The rise of the Latino population, and its remarkable mobilization, mean that Latino political aspirations are at center stage. African-Americans, declining in population share, are trying to hold onto their representation. The current city redistricting seems to be focused on managing the inevitable increase in Latino office holding and settling internal disputes in the African-American community. The commission advising the City Council has issued draft maps, but there seems to be a lot of political maneuvering behind the scenes.  Allies of City Council President Herb Wesson seem to want to punish Bernard Parks for not supporting Wesson’s election to council president by moving pieces out of the 8th District, and Jan Perry seems to be in a similar boat. Should the 9th District (now represented by Perry) lose its lucrative downtown business base to the Latino 14th District?  These decisions inevitably impact the other communities of the city because each district must be roughly equal in population. Moving chess pieces in one area can make it harder to achieve fairness in other areas.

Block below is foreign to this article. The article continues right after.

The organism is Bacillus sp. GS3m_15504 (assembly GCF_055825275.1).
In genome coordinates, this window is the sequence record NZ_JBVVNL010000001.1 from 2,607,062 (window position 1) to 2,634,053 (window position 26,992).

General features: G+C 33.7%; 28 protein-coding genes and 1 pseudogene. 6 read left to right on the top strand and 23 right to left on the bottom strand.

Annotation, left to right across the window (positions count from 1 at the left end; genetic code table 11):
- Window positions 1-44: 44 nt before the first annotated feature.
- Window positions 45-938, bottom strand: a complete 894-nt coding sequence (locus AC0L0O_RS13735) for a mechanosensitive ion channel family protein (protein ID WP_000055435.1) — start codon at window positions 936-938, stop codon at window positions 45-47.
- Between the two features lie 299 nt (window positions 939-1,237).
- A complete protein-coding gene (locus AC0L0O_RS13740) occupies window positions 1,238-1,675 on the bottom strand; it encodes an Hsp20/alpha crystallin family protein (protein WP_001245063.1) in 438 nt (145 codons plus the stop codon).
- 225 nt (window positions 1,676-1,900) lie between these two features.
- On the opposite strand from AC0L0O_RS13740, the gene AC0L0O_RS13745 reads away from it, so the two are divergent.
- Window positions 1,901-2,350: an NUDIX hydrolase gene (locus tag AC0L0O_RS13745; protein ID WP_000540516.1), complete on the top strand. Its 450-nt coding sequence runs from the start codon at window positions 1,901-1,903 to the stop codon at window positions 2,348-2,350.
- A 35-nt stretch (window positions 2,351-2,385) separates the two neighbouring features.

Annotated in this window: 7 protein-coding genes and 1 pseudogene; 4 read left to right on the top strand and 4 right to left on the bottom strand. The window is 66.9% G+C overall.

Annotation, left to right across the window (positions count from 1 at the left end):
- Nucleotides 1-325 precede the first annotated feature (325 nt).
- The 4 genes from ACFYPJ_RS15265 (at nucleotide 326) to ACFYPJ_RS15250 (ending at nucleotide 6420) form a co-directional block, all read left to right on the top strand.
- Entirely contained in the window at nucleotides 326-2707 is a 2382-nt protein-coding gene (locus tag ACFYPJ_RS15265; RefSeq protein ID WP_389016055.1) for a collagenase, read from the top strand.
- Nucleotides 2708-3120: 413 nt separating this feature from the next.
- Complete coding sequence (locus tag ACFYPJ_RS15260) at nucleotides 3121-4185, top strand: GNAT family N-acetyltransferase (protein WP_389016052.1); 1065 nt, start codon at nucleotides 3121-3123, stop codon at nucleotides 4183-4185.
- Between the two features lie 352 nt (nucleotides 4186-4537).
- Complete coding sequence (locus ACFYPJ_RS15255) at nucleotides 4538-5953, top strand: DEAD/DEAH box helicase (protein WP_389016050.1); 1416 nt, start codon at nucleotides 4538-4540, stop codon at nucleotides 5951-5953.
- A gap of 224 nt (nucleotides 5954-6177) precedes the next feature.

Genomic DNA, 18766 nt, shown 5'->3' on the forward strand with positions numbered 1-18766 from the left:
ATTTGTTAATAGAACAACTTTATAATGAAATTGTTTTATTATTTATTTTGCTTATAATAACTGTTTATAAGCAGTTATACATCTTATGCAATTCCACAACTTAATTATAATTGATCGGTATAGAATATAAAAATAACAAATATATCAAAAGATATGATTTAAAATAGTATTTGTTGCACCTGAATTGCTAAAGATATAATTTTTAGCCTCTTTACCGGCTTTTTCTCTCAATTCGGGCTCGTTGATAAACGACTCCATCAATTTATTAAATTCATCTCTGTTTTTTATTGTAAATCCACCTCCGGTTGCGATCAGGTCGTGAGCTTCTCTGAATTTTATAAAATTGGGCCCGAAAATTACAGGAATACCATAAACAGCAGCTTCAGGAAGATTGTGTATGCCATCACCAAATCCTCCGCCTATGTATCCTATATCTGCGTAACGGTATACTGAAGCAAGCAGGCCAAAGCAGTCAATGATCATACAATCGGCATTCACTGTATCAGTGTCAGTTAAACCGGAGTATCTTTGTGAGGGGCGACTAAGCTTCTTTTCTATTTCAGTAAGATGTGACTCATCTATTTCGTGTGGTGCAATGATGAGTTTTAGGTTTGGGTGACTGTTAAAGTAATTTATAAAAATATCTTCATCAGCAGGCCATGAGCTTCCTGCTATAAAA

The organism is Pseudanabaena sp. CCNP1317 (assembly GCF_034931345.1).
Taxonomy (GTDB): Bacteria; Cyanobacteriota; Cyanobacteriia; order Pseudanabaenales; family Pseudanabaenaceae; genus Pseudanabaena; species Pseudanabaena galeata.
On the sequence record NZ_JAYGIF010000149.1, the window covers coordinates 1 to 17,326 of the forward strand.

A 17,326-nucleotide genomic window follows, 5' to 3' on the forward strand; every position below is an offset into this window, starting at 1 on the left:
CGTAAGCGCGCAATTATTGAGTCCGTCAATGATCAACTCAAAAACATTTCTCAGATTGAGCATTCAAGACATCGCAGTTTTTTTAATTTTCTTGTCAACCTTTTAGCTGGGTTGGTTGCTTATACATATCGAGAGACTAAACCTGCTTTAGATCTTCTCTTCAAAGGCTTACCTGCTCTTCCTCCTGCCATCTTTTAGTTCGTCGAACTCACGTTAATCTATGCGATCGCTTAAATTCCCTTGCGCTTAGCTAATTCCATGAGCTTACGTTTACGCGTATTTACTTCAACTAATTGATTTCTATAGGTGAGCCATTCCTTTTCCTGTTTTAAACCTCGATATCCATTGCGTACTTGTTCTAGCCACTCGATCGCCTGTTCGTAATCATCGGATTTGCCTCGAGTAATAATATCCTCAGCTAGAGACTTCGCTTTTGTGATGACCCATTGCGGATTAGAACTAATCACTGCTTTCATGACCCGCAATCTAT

Asian-Americans and Jews are feeling the spillover impact of these disputes and negotiations.  The Jewish community, which once sported a half dozen members of the 15-member council, now has only one certain seat, the Mid-City 5th District represented by Paul Koretz, and that is being realigned a bit in the draft plan from the city commission. I asked Bruce Phillips, a professor at Hebrew Union College-Jewish Institute of Religion and Senior Research Fellow at the Center for Religion & Civic Culture at USC to run some numbers (see story below).  He concluded that with the proposed changes, the 5th would be marginally less Jewish, but there could be an increase in Jewish electoral strength in the 3rd District in the Valley.  It looks as if some Valley portions of the 5th District are proposed to be moved to the 3rd,  and Orthodox Jewish neighborhoods in Hancock Park and Larchmont, currently in Tom LaBonge’s 4th District, would be added to the 5th. In any case, Jewish candidates stand a good case of winning some citywide offices in 2013, and high levels of Jewish voter participation will continue to be consequential in city elections. It remains to be seen whether the proposed movement of Jewish neighborhoods becomes a point of debate.